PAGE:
Dear IRS – The 60s Called. They Want Their Tax Forms Back
Where Does Intellectual Property Go on my Schedule F?
To get a clue as to how much farming has changed over the decades, you need look no further than the Schedule F form – the IRS form that deals with farming. For the most part, it looks like it came straight out of the 1960s, (Though I’m not certain how old the Schedule F is.) There are only three line-items my parents wouldn’t have seen on theirs, numbers 12 Conservation expenses, 15 Employee benefit programs, and 32 Pensions and profit sharing plans. Other than those, the feed, fertilizer, freight view of farming prevails even on our tax documents.
Line 11 Chemicals, is one that reads pretty dated for a few reasons.
First off, going back to elementary-school science class, everything’s a chemical. It’s silly, trivial, nit-picking, but can we please just get that right. Not so much because it’s inaccurate, but mainly because it plays directly into number two.
Number two being “Chemical Free”. It’s a pretty common marketing term, most frequently wielded by fear-mongers to help promote distrust of common household products, and to promote sales of their own (ineffective) products.
Third, the phrase we’d use now is “Crop Protection Products”, which reflects our use of biological means of pest control, https://agriculture.basf.com/en/Crop-Protection/Biologicals.html as well as chemical means.
So, like many things, the story isn’t in the story. The story is in what’s NOT in the story, or in this case, what’s NOT on the form.
That story is told in the lines at the end of part II, line 32, where we can add our “Other expenses (specify)”. So looking at line 32 can give you a bit of an idea how farming has changed, and how farmers have changed as well.
Those eight lines account for 15% of our expenses, and I think these expenses are probably reflective of what other farmers and ranchers see and spend.
I have ours broken out as follows –
32a Copyrighted Materials
32b Conferences, Mtgs. and Ed.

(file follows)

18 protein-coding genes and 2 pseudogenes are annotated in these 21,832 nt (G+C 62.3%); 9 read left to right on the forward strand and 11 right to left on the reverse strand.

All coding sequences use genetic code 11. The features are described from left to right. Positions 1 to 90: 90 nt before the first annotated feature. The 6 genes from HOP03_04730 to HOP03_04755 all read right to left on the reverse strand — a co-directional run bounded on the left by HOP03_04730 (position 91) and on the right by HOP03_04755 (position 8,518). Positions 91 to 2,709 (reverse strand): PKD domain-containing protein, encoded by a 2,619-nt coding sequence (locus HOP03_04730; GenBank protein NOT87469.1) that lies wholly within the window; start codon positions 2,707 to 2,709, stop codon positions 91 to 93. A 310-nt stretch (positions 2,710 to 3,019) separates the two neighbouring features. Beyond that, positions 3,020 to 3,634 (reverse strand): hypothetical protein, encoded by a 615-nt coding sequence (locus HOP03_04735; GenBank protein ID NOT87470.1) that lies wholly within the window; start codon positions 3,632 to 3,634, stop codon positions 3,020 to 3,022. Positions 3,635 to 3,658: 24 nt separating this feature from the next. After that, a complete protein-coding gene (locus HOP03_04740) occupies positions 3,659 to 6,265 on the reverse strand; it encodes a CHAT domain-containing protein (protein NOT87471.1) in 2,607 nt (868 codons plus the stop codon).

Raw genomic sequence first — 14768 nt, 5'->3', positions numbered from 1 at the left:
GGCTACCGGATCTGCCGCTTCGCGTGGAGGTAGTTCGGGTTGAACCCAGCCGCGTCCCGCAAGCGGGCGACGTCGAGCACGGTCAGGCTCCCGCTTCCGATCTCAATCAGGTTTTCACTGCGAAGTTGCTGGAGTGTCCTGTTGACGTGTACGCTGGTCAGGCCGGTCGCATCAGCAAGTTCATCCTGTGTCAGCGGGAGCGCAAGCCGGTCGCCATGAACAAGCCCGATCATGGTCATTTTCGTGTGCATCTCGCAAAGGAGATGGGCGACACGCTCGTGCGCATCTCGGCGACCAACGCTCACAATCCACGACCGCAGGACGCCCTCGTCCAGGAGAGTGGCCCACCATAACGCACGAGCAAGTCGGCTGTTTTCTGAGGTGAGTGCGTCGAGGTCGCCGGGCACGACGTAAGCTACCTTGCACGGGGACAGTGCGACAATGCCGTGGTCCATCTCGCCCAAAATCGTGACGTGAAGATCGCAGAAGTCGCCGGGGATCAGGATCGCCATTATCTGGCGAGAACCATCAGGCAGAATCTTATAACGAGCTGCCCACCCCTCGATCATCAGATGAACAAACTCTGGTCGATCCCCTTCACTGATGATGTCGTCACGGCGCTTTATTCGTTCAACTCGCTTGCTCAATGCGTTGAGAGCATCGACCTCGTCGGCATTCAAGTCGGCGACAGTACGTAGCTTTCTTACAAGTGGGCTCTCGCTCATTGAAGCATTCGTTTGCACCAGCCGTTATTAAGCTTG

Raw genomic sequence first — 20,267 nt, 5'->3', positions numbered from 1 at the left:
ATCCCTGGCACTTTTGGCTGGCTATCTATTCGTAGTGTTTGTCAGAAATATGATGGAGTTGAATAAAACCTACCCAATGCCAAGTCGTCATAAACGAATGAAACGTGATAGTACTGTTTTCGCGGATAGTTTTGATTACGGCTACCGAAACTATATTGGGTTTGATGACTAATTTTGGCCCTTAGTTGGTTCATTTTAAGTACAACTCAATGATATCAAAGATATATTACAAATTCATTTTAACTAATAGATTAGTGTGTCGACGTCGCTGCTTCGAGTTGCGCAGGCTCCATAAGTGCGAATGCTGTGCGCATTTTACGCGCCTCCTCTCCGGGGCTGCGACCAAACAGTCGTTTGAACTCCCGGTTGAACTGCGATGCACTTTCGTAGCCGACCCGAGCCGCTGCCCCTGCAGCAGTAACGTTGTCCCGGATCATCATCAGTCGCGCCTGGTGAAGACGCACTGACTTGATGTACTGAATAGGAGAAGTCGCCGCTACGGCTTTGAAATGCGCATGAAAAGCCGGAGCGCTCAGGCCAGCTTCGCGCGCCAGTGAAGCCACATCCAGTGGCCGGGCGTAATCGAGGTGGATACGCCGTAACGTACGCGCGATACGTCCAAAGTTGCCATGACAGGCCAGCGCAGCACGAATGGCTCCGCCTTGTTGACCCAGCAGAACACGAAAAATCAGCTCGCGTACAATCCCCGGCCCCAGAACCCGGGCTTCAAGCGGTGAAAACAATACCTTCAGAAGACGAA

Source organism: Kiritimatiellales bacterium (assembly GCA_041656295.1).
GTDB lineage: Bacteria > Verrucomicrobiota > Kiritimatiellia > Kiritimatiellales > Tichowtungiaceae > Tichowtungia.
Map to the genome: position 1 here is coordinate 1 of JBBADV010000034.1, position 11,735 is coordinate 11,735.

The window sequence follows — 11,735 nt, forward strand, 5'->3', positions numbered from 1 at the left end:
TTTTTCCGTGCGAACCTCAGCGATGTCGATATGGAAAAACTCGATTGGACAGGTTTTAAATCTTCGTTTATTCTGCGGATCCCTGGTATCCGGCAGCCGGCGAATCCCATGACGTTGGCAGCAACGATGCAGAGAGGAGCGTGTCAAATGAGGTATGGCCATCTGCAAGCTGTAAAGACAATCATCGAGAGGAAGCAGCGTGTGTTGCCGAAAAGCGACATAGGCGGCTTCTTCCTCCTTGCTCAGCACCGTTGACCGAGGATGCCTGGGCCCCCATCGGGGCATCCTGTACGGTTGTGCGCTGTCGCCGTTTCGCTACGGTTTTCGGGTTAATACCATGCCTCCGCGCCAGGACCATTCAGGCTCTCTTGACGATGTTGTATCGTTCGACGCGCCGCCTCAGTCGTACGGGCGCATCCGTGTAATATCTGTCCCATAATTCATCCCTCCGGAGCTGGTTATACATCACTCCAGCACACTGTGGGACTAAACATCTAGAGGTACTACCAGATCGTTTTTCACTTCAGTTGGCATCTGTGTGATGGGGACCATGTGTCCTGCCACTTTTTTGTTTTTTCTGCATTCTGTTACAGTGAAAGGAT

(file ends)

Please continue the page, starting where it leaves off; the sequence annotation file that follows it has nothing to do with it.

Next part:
32c Professional Svc.
32e Bank fees
32f Ag. Services
32g Office supplies
32h Meals and travel
I made up these categories, with our accountant’s approval. I’ve never asked how other farmers do it, but if my categories or expenses were way off the mark, I would have heard about it by now. We’ve had about half a dozen accountants do our taxes over the years, and they’ve all stated that our categories are fine, and that our numbers are within reason, so we’re just going to go with that.
32a Copyrighted materials is a weird one. I use it for books, magazines, and most of our software. Our software expenses aren’t big at all, just some cattle management software mainly. Financial management software. And anything related to our webpages. Domain names, web hosting, themes, plug-ins. Our farm is small enough that I can still keep a lot of our records in Excel, but bigger operations, particularly cropping operations, use a lot of expensive software, and some of this comes into contention as seed companies and implement manufacturers have copyright protections, and even own some of our data, though this is way over my head, and not directly relevant to our little operation. But as farmers, the implement manufacturers, and the seed companies vie over the ownership of data, this line item might become more complicated for some. (Here’s a pretty good take on the topic. – http://www.aglaw.us/janzenaglaw/2018/9/5/common-contract-mistakes-made-by-ag-tech-companies )